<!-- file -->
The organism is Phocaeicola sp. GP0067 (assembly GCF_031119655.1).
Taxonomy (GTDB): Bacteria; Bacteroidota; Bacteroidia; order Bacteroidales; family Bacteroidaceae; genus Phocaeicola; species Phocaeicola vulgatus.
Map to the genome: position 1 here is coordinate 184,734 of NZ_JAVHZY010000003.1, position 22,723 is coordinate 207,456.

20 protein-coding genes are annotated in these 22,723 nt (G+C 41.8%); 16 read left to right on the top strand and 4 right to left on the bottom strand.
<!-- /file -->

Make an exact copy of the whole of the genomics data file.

The organism is Phocaeicola sp. GP0067 (assembly GCF_031119655.1).
Taxonomy (GTDB): Bacteria; Bacteroidota; Bacteroidia; order Bacteroidales; family Bacteroidaceae; genus Phocaeicola; species Phocaeicola vulgatus.
Map to the genome: position 1 here is coordinate 184,734 of NZ_JAVHZY010000003.1, position 22,723 is coordinate 207,456.

20 protein-coding genes are annotated in these 22,723 nt (G+C 41.8%); 16 read left to right on the top strand and 4 right to left on the bottom strand.